My dear employer has gone from being the key part in a cluster of separate expert companies (Dotway being the finest in .NET, Jayway ruling the world of Java, Testway laying down the law in the world of testing and Leadway striving forward in project management with Realway soldering on (sic) in the embedded systems field) and fusioned ourselves into one formidable entity under the name Jayway. To this end we are all gathered under the jayway.com domain and all previous references to Dotway should now be pronounced Jayway.
I have decided to go ahead and set up a class that covers the basics and a few more advanced features of NHibernate. In order to take part in the class, please contact Dotway Stockholm at firstname.lastname@example.org.
As Domain Driven Design has won followers over legacy Data Driven Design people are focusing on mapping a business case directly into a set of objects that describe the problen space and true workflow, solving the problems the customer wants to solve and thus focus more on stringent, understandable and maintainable systems rather than focusing on what data the system will contain and how to store it cleverly, systems for abstracting away object persistence .have emerged. In the Java community Hibernate has been the big name over the years and in .NET NHibernate is establishing itself as the major player being the foundation for several solutions for automated persistence such as Castle ActiveRecord with the ActiveWriter modelling toolset.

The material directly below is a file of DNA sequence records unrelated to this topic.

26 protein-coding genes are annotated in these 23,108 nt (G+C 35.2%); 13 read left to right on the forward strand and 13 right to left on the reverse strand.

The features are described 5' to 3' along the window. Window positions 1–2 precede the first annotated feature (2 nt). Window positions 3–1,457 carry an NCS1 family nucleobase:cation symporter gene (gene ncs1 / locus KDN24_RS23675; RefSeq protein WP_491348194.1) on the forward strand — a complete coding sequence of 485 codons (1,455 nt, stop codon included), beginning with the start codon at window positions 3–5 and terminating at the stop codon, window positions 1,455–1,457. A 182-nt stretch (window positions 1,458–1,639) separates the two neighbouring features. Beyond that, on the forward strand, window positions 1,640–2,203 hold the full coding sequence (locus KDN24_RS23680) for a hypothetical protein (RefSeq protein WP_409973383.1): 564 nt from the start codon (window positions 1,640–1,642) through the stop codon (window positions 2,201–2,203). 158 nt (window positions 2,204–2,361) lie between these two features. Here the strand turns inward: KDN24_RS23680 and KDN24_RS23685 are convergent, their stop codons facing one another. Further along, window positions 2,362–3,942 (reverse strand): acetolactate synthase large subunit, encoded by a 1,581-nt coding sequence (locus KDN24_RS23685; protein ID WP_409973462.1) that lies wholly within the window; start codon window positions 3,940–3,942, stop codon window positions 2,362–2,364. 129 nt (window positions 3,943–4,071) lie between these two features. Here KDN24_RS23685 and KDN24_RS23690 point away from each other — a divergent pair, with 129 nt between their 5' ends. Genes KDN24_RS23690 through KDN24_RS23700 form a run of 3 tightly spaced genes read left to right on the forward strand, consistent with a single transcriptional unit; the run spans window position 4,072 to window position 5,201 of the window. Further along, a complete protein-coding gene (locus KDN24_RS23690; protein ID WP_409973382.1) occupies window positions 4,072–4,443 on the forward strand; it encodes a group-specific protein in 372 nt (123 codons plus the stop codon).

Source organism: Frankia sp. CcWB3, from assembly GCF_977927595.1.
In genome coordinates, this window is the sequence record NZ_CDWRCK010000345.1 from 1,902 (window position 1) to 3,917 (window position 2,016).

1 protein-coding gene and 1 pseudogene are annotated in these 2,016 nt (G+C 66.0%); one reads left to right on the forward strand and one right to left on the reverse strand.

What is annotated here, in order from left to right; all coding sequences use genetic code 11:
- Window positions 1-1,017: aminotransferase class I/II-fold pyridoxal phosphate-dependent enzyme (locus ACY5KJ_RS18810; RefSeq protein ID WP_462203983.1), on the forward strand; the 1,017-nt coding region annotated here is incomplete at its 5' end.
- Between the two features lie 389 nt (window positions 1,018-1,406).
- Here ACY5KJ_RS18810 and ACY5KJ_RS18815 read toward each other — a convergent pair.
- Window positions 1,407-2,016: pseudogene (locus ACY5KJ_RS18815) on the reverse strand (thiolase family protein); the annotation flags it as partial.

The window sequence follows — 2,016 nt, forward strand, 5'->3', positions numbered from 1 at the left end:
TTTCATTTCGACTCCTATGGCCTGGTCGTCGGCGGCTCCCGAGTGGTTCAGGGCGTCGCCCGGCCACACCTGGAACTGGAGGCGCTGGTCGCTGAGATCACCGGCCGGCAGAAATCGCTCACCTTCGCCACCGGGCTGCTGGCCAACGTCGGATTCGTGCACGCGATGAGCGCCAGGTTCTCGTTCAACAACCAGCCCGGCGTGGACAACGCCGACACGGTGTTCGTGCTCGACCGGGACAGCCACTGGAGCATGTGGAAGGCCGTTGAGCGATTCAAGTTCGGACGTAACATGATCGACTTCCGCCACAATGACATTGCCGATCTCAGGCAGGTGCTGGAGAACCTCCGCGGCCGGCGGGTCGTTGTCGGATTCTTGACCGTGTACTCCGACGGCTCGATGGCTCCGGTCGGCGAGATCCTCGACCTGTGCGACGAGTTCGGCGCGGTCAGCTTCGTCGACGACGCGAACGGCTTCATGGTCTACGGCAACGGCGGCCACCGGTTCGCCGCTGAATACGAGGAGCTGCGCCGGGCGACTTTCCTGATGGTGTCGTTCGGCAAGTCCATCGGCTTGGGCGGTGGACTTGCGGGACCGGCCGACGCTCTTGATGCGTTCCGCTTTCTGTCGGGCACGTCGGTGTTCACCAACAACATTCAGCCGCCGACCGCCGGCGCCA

This class is directed towards experienced .NET developers looking to migrate to NHibernate in production, either wrapping legacy databases or going greenfield domain-first. It covers a variety of tasks from the basic “getting started” via configuration through XML as well as FluentNHibernate to complex persistence solutions with some comparison to other persistence solutions such as Linq2SQL.
Topics covered in this class:
- OR-mapper. Why?
- Getting started
- NHibernate vs … part I
- Implementing a Sample Case
- Session model
- Lazy Loading
- Schema versioning and deployment
- Best practices
- Worst practices
- NHibernate vs … part II
- Performance tuning
Starting with a very basic example of an ASP.NET MVC website I will expand and elaborate on a number of features in NHibernate, such as configuration, transactions, session scope, various key types, numbering schemes and lazy loading to show how to solve problems with NHibernate and how to retrofit NHbernate on top of existing schemas as well as how to create and version greenfield schemas. I will use a demo version of nhprof to demonstrate how the features, settings and tweaks as well as the chosen platform affect the SQL generated
I hope the class will instill a greater understanding of and confidence in NHibernate for use in your current project. If you wish there will be a fistful of code you will be able to use as a starting pont for your own exploration of NHibernate and its features.
Sigurdur Birgisson of Testway has created a very interesting blog for those who are of the testing persuasion.
Gustav Nilsson-Kotte of Dotway Malmö, formerly manning the Göteborg outpost, has now re-emerged onto the scene with a very interesting blog.